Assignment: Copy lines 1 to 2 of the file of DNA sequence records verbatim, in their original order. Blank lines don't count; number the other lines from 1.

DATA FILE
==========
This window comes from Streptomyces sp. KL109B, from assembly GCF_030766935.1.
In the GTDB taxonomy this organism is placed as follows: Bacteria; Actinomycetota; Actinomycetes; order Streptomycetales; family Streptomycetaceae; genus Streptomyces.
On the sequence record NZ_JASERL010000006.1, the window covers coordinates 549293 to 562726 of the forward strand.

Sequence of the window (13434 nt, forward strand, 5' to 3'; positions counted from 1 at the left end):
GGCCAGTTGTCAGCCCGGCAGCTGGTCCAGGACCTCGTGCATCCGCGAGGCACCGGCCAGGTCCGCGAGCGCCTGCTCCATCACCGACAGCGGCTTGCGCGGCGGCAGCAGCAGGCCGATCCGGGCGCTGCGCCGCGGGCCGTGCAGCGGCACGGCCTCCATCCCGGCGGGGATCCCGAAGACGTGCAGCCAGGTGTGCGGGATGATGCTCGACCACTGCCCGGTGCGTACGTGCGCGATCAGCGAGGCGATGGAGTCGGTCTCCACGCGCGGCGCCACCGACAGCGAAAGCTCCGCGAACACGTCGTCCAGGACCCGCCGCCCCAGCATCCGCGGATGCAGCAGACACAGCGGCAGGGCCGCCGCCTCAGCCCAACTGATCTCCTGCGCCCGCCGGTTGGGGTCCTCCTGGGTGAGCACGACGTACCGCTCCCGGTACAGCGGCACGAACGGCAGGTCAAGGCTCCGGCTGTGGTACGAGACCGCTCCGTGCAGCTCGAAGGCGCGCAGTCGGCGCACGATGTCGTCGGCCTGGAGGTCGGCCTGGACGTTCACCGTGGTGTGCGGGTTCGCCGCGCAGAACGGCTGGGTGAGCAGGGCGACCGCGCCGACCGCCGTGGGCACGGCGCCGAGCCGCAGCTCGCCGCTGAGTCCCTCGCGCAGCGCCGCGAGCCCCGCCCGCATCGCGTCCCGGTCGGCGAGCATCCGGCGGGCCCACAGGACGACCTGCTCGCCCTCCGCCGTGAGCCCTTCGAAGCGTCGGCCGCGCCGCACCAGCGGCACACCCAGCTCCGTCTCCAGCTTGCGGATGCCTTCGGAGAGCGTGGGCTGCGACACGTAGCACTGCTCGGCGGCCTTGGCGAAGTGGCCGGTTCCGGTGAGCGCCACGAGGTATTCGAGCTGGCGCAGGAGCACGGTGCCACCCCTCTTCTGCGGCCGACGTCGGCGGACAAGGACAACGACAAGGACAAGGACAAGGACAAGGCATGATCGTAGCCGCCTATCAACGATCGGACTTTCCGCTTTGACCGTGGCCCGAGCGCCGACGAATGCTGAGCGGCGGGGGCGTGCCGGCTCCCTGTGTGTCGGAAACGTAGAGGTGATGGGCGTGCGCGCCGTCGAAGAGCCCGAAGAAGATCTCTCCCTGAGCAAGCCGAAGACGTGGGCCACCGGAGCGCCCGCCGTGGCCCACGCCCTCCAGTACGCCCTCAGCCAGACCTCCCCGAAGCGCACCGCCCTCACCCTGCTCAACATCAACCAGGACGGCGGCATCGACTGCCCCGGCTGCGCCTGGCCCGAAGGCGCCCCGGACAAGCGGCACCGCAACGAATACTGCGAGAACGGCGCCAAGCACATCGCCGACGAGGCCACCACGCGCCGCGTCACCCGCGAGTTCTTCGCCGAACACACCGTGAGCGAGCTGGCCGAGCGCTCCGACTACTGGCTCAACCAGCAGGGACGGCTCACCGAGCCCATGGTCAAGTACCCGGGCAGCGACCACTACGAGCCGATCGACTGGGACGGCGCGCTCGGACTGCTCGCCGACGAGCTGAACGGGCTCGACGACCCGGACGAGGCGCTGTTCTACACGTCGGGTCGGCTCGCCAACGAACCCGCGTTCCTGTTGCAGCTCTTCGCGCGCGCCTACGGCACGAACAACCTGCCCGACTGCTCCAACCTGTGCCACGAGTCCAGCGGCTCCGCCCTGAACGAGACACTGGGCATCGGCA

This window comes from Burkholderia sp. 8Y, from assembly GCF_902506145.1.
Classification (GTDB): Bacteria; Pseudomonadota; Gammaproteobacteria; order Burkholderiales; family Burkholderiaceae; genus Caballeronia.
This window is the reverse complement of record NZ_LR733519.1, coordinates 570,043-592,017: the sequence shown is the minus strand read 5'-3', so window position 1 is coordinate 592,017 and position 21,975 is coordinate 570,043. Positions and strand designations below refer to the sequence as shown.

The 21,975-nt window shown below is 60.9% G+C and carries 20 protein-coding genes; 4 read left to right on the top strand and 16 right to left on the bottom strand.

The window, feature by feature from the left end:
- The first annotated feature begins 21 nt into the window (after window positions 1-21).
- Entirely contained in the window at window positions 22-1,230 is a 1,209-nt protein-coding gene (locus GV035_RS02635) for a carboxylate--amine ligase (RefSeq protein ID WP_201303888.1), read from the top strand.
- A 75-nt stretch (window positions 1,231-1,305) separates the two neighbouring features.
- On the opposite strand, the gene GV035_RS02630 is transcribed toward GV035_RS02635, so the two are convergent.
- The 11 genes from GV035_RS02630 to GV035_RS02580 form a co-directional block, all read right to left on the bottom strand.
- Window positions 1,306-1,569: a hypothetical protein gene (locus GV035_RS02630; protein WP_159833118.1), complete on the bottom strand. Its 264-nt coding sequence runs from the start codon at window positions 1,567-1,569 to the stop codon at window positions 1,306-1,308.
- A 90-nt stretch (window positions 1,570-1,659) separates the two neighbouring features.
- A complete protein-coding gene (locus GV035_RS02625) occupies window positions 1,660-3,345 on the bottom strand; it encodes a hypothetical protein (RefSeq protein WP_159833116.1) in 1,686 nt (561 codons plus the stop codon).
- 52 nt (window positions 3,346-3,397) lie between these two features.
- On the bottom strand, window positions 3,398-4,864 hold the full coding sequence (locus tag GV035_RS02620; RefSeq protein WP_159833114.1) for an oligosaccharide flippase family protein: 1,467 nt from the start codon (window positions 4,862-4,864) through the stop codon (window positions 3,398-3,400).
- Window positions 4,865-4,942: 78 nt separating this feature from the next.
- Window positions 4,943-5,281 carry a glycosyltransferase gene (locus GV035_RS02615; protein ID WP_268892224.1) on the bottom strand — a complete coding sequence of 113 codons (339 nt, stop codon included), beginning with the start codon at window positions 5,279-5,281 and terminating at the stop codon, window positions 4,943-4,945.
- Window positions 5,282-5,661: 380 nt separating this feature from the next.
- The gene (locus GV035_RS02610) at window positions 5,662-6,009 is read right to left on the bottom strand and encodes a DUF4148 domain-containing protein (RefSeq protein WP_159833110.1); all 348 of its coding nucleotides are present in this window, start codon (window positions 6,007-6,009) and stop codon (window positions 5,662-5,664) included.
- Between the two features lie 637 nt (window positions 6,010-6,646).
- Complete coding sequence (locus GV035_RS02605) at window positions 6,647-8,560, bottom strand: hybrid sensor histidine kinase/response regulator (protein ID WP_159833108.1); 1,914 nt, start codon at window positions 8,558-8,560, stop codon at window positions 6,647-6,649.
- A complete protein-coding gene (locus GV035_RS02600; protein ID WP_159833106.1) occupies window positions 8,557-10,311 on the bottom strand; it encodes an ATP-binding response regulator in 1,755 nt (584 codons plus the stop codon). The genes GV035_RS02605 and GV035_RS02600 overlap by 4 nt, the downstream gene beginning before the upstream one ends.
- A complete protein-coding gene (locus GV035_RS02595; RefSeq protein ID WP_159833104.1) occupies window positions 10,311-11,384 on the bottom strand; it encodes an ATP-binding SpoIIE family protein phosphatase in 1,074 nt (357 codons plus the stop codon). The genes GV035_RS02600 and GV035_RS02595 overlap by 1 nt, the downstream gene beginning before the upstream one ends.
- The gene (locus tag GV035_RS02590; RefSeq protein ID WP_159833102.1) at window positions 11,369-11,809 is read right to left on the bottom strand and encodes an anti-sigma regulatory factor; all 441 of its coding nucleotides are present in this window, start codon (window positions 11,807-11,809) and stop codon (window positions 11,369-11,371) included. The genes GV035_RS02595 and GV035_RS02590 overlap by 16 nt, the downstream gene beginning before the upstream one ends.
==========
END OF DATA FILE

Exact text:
This window comes from Streptomyces sp. KL109B, from assembly GCF_030766935.1.
In the GTDB taxonomy this organism is placed as follows: Bacteria; Actinomycetota; Actinomycetes; order Streptomycetales; family Streptomycetaceae; genus Streptomyces.